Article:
|Author (Corporate)||Organisation for Economic Co-operation and Development (OECD)|
As we move into the 21st century, the turbulent transformation of economy and society looks set to continue. Growing integration of markets, radical new technologies, the increasing knowledge intensity of human activity, all point to the emergence of an immensely complex world. But how will it be managed? And by whom? What forms of organisation and decision-making will be required at local, national and global levels to meet the challenges of the next decades? One thing seems certain: old forms of governance - in the public sector, corporations and civil society - are becoming increasingly ineffective. New forms of governance will be needed over the next few decades which will involve a much broader range of active players. Traditional hierarchical organisations and top-down control will give way more and more to a wider diffusion of responsibility and decision-making that builds on the talents for innovation and creativity of individuals and groups. This book explores some of the opportunities and risks - economic, social and technological - that decision-makers will have to address in the coming years, and outlines what needs to be done to foster society 's capacity to manage its future more flexibly and with broader participation of its citizens.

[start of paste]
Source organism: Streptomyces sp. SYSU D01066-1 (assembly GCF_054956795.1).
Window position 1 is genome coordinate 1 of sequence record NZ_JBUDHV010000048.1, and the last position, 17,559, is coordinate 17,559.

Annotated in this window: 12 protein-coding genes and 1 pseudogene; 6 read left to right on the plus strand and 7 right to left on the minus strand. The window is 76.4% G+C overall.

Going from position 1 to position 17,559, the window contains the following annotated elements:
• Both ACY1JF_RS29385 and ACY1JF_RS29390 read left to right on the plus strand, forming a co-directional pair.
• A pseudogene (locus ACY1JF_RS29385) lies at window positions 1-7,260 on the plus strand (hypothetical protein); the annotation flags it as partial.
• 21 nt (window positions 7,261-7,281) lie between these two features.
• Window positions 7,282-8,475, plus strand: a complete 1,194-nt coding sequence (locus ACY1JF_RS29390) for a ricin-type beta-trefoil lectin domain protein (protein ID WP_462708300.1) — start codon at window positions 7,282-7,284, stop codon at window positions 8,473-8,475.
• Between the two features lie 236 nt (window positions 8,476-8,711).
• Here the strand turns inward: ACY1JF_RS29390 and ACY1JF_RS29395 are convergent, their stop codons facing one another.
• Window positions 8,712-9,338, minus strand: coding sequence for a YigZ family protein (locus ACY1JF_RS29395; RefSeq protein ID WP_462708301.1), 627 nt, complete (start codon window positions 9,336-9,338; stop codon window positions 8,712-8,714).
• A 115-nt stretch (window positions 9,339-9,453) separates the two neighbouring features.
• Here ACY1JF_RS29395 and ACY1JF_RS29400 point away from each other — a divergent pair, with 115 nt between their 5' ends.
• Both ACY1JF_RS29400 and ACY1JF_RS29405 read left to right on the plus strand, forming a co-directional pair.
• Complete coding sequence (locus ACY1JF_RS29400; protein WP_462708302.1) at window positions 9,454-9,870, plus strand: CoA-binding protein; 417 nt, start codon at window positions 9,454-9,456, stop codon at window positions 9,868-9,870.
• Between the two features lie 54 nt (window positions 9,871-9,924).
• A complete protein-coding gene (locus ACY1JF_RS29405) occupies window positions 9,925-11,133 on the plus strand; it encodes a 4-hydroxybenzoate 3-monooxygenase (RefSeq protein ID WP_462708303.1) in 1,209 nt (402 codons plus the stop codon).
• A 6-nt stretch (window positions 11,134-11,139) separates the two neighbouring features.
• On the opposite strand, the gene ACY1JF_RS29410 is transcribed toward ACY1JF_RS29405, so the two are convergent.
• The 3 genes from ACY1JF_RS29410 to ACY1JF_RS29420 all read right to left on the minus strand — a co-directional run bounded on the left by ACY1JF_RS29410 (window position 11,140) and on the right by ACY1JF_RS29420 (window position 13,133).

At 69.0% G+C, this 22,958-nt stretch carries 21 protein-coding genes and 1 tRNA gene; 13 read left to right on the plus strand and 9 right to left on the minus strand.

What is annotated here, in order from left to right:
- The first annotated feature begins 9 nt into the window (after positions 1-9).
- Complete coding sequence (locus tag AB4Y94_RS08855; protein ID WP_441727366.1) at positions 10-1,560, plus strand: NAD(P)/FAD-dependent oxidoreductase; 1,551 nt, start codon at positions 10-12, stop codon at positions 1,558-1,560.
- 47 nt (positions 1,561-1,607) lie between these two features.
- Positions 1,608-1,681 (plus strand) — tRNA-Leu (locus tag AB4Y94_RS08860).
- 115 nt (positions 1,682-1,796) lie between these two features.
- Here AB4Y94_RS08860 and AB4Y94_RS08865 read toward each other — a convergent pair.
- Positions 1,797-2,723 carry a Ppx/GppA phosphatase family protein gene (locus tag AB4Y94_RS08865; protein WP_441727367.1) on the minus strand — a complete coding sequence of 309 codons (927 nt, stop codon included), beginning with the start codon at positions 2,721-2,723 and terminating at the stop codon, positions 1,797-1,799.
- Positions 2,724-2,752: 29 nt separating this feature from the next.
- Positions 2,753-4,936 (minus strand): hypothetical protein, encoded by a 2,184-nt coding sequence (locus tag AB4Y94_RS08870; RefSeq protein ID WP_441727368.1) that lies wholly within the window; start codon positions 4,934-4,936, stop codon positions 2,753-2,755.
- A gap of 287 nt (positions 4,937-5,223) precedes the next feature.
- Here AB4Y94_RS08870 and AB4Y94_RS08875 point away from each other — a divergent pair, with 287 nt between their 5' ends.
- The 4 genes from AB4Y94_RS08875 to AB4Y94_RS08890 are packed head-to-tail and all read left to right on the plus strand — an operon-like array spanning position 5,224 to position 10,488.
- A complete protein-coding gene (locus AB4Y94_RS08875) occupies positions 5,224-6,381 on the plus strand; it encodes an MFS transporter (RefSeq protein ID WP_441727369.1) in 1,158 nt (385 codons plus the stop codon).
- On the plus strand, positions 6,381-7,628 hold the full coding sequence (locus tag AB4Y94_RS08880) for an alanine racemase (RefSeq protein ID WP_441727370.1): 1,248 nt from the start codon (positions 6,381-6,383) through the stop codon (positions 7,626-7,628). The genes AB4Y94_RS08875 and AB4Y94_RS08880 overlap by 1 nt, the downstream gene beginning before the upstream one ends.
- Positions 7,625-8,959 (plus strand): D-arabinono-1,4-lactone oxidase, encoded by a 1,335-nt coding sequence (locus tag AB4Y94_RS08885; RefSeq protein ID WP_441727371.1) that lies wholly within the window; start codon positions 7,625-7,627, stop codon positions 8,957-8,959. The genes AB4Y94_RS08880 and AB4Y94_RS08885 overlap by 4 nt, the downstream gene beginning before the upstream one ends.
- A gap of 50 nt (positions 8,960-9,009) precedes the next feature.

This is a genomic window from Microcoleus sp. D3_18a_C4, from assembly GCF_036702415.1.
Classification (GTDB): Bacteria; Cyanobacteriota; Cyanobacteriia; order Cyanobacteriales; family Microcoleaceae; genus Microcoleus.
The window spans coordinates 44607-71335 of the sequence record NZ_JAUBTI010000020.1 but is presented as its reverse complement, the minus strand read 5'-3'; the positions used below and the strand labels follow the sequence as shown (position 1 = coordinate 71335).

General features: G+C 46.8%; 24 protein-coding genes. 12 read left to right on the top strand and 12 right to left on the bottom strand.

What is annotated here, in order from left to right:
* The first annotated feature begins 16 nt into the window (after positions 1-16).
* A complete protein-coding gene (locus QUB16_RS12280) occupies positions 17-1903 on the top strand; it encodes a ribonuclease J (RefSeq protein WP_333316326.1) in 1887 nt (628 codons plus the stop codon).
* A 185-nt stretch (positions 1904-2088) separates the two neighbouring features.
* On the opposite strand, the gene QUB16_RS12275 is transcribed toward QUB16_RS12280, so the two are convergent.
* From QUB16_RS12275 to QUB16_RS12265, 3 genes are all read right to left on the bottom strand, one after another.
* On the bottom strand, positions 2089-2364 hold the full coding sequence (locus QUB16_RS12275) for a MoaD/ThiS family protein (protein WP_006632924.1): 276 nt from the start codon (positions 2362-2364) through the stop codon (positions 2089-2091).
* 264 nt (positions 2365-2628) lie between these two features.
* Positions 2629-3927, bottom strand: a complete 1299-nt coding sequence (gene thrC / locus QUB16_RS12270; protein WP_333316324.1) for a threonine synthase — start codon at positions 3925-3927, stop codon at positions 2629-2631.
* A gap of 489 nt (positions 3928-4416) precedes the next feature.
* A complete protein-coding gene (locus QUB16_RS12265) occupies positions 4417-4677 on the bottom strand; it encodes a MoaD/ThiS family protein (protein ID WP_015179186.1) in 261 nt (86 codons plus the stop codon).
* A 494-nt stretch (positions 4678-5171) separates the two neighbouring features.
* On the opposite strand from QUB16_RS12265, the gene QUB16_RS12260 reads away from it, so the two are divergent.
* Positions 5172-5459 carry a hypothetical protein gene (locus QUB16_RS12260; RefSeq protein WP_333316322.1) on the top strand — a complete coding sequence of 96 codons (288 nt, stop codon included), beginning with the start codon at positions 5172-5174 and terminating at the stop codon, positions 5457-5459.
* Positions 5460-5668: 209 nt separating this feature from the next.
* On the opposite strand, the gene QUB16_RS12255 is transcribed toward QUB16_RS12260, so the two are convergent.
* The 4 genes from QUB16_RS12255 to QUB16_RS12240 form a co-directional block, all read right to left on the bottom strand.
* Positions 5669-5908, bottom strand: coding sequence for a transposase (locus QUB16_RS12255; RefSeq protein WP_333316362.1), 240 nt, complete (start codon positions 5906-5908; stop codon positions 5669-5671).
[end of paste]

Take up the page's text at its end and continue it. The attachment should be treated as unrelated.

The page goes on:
|Subject Categories||Politics and International Relations|
|Countries / Regions||Europe|